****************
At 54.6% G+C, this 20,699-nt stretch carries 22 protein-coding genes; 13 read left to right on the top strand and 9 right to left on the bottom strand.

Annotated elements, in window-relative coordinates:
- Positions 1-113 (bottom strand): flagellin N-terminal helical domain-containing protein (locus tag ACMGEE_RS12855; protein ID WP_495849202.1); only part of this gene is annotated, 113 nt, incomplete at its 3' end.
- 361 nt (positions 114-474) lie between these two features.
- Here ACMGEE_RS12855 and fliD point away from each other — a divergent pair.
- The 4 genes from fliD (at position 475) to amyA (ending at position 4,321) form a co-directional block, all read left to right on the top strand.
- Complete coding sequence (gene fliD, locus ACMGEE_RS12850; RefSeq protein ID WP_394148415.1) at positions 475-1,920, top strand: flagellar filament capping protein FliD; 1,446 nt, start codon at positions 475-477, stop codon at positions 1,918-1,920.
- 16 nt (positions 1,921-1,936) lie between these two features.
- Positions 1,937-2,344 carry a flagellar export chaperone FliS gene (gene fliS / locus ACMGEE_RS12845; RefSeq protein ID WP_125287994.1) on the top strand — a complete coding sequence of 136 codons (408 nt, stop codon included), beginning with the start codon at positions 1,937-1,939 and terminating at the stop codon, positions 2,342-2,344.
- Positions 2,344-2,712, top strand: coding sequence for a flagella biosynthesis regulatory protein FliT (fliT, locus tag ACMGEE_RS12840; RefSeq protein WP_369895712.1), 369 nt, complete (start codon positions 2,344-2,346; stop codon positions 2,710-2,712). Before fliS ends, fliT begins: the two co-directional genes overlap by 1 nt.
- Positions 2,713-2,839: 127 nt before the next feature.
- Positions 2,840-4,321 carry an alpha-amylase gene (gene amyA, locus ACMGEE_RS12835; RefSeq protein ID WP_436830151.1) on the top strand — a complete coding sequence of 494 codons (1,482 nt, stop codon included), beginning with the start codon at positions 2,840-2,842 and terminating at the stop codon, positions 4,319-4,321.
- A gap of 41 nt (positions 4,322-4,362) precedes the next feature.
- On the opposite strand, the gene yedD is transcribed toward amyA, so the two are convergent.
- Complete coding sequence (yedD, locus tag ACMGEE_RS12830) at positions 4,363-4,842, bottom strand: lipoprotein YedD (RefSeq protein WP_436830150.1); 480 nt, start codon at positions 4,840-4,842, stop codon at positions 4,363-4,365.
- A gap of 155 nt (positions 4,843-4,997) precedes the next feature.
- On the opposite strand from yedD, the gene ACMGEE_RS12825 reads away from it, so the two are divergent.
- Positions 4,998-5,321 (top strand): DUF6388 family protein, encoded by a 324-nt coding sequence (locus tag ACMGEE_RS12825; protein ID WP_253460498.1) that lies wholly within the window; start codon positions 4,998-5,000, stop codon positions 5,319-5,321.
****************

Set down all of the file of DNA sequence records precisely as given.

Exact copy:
At 54.6% G+C, this 20,699-nt stretch carries 22 protein-coding genes; 13 read left to right on the top strand and 9 right to left on the bottom strand.

Annotated elements, in window-relative coordinates:
- Positions 1-113 (bottom strand): flagellin N-terminal helical domain-containing protein (locus tag ACMGEE_RS12855; protein ID WP_495849202.1); only part of this gene is annotated, 113 nt, incomplete at its 3' end.
- 361 nt (positions 114-474) lie between these two features.
- Here ACMGEE_RS12855 and fliD point away from each other — a divergent pair.
- The 4 genes from fliD (at position 475) to amyA (ending at position 4,321) form a co-directional block, all read left to right on the top strand.
- Complete coding sequence (gene fliD, locus ACMGEE_RS12850; RefSeq protein ID WP_394148415.1) at positions 475-1,920, top strand: flagellar filament capping protein FliD; 1,446 nt, start codon at positions 475-477, stop codon at positions 1,918-1,920.
- 16 nt (positions 1,921-1,936) lie between these two features.
- Positions 1,937-2,344 carry a flagellar export chaperone FliS gene (gene fliS / locus ACMGEE_RS12845; RefSeq protein ID WP_125287994.1) on the top strand — a complete coding sequence of 136 codons (408 nt, stop codon included), beginning with the start codon at positions 1,937-1,939 and terminating at the stop codon, positions 2,342-2,344.
- Positions 2,344-2,712, top strand: coding sequence for a flagella biosynthesis regulatory protein FliT (fliT, locus tag ACMGEE_RS12840; RefSeq protein WP_369895712.1), 369 nt, complete (start codon positions 2,344-2,346; stop codon positions 2,710-2,712). Before fliS ends, fliT begins: the two co-directional genes overlap by 1 nt.
- Positions 2,713-2,839: 127 nt before the next feature.
- Positions 2,840-4,321 carry an alpha-amylase gene (gene amyA, locus ACMGEE_RS12835; RefSeq protein ID WP_436830151.1) on the top strand — a complete coding sequence of 494 codons (1,482 nt, stop codon included), beginning with the start codon at positions 2,840-2,842 and terminating at the stop codon, positions 4,319-4,321.
- A gap of 41 nt (positions 4,322-4,362) precedes the next feature.
- On the opposite strand, the gene yedD is transcribed toward amyA, so the two are convergent.
- Complete coding sequence (yedD, locus tag ACMGEE_RS12830) at positions 4,363-4,842, bottom strand: lipoprotein YedD (RefSeq protein WP_436830150.1); 480 nt, start codon at positions 4,840-4,842, stop codon at positions 4,363-4,365.
- A gap of 155 nt (positions 4,843-4,997) precedes the next feature.
- On the opposite strand from yedD, the gene ACMGEE_RS12825 reads away from it, so the two are divergent.
- Positions 4,998-5,321 (top strand): DUF6388 family protein, encoded by a 324-nt coding sequence (locus tag ACMGEE_RS12825; protein ID WP_253460498.1) that lies wholly within the window; start codon positions 4,998-5,000, stop codon positions 5,319-5,321.